You are considering creating a game or using gamification in some way (and you know as little as I did a week ago)
“Games are really powerful learning tools, but that’s not how we tend to build them, we tend to build frivolous or exploitative stuff” Raph Koster
Caveat: this post is based on one week of fairly intensive research, which means it’s probably superficial at best and plain wrong at worst – a little knowledge is a dangerous thing etc. Continue at your own peril
Game designers are deep in debate about what makes up a great game. Some are even trying to codify this, in ways similar to music so they can identify the key elements required to make a game good. There is a lot of healthy debate, but it’s hard enough to actually agree what a game is and what it isn’t. If you are thinking about using games or gamification then you need to be aware of the arguments and background.
Here are some of their definitions of what a game is
“Games are a series of meaningful choices” – Sid Meier
“A game is a problem-solving activity, approached with a playful attitude” – Jesse Schell
“One or more causally linked series of challenges in a simulated environment” – Ernest Adams and Andrew Rollings
I could go on. But instead let’s look at what constituent parts make up a game. There appears to be more agreement here.
According to Raph Koster there are four core mechanics in games.
1. Solving problems perceived as NP hard using heuristics. That is problems that require a best fit solution, that can’t typically be solved by computer pattern matching
2. Understanding other people and social relationships
3. Mastering your physical reactions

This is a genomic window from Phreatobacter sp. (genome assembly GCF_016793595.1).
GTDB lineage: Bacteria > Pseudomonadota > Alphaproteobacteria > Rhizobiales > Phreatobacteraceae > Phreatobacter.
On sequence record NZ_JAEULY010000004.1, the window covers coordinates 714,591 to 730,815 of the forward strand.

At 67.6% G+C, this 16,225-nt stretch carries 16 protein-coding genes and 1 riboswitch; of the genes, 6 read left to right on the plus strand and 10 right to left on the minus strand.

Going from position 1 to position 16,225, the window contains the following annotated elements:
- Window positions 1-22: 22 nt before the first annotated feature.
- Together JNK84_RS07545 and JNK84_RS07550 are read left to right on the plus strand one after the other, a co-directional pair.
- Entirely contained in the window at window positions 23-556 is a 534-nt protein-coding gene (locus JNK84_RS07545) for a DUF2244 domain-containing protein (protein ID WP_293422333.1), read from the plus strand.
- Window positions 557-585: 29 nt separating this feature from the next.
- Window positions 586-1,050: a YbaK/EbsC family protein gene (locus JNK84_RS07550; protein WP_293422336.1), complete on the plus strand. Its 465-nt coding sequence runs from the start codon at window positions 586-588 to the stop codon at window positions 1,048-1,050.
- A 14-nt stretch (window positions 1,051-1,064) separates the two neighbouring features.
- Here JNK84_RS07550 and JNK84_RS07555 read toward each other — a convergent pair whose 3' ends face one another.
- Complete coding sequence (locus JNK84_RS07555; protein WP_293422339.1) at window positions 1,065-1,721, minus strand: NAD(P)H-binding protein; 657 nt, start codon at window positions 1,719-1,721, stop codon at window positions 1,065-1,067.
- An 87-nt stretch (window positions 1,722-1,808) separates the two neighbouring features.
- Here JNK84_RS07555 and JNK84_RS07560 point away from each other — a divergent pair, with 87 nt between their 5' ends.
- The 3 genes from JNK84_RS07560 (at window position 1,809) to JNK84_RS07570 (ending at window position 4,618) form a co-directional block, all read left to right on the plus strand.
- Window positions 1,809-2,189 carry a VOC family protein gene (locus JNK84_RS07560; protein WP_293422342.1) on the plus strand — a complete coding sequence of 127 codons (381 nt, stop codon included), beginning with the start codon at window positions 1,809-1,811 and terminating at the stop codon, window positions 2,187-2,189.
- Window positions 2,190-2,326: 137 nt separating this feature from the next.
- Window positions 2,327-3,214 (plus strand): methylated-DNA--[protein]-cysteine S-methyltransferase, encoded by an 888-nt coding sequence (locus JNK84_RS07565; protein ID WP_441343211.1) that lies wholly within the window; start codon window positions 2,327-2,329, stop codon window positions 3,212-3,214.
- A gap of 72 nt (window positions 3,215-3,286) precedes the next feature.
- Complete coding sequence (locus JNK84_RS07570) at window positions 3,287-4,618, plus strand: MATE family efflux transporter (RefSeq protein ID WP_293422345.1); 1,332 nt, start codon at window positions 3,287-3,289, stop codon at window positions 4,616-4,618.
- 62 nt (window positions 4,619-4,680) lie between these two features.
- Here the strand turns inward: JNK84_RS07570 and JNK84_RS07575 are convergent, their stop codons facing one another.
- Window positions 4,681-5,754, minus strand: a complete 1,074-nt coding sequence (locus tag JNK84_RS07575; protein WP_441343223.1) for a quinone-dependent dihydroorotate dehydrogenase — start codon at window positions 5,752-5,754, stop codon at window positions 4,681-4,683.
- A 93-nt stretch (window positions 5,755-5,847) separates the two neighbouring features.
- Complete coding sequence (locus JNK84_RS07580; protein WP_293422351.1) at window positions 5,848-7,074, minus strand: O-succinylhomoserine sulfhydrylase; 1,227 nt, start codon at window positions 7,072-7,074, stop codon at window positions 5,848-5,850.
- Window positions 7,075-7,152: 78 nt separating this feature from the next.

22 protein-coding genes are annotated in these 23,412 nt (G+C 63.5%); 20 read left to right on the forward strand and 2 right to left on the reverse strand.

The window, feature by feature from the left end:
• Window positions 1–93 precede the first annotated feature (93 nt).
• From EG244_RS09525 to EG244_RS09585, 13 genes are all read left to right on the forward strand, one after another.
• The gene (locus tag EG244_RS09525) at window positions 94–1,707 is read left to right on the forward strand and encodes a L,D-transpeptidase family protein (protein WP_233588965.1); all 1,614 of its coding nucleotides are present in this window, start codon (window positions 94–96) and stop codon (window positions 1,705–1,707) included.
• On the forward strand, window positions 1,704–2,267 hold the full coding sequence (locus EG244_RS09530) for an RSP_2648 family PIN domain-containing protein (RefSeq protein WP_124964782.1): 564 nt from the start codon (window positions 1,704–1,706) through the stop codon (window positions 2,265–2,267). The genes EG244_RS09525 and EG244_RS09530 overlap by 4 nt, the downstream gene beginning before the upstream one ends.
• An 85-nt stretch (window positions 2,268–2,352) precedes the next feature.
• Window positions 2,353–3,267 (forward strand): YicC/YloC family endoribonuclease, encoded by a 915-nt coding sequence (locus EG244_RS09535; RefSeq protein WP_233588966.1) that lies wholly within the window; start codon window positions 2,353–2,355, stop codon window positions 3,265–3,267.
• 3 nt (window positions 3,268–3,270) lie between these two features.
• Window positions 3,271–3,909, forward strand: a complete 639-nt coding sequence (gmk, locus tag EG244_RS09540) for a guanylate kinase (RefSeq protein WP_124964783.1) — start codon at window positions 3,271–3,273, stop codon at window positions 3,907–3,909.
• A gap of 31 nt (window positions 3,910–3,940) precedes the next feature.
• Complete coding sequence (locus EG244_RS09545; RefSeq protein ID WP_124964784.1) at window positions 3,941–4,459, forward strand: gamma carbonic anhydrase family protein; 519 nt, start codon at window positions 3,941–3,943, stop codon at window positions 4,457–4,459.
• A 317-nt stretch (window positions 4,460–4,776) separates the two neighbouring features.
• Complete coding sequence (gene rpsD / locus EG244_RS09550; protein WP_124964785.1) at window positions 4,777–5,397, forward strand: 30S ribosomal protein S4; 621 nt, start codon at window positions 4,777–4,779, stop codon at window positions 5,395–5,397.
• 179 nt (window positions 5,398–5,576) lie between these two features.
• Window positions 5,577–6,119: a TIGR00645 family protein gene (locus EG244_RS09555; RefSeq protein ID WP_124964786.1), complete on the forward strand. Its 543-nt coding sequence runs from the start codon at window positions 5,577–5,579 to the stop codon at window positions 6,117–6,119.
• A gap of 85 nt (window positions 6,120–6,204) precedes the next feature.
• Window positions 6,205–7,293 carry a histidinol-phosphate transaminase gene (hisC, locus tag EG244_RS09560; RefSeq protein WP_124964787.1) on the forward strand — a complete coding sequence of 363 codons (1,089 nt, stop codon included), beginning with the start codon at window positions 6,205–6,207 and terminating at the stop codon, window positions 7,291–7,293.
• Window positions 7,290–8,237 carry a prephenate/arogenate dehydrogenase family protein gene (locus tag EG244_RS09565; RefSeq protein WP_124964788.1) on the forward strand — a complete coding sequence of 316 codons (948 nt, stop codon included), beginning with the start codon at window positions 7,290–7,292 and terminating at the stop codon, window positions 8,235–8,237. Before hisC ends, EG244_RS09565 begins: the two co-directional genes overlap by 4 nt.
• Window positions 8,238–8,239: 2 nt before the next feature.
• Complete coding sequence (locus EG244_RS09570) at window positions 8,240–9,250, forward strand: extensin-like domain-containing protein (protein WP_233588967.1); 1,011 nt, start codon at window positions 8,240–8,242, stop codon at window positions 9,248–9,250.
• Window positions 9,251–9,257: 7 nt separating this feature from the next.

4. Exploiting the brain software bug around probability estimation – in other words gambling games
Narrative is more than story, it’s the entire user experience which should all contribute to the way in which the story is told and felt by the player. So everything from the artwork to the menus and sound.
According to the aesthetics of play, there are 8 (9 according to this video) core aesthetics and you need two or three to create a good game.
3. Narrative – game as drama
4. Challenge – game as obstacle course, not the same as difficulty
5. Fellowship – work cooperatively as a group to achieve a goal
6. Competition – games as expression of dominance
7. Discovery – act of uncovering the new
8. Expression – we have innate need to express ourselves (games can help overcome inhibitions that suppress this need)
9. Abnegation – games as past times, Skinner box stuff that let’s you zone out
This is just a little taste of the game design world. If you are even considering using games in any way you need to understand this stuff and more.
When people glibly talk about how “gamification is the application of game mechanics and characteristics to non-game situations”, these are just some of the foundations they are alluding to. I wonder how many have even bothered to find out this much?
I’ve meddled with the dark arts of gamification myself and I had no real knowledge of this stuff at the time. Next time I’ll be better prepared. If that sounds like you, you could do a lot worse than spend an afternoon on the following sites:
Get a copy of The Art of Game Design (seriously check this out a lot of the ideas can be applied to elearning whether you use games or not)
And of course join us on Wednesday 21st Nov at the next weeLearning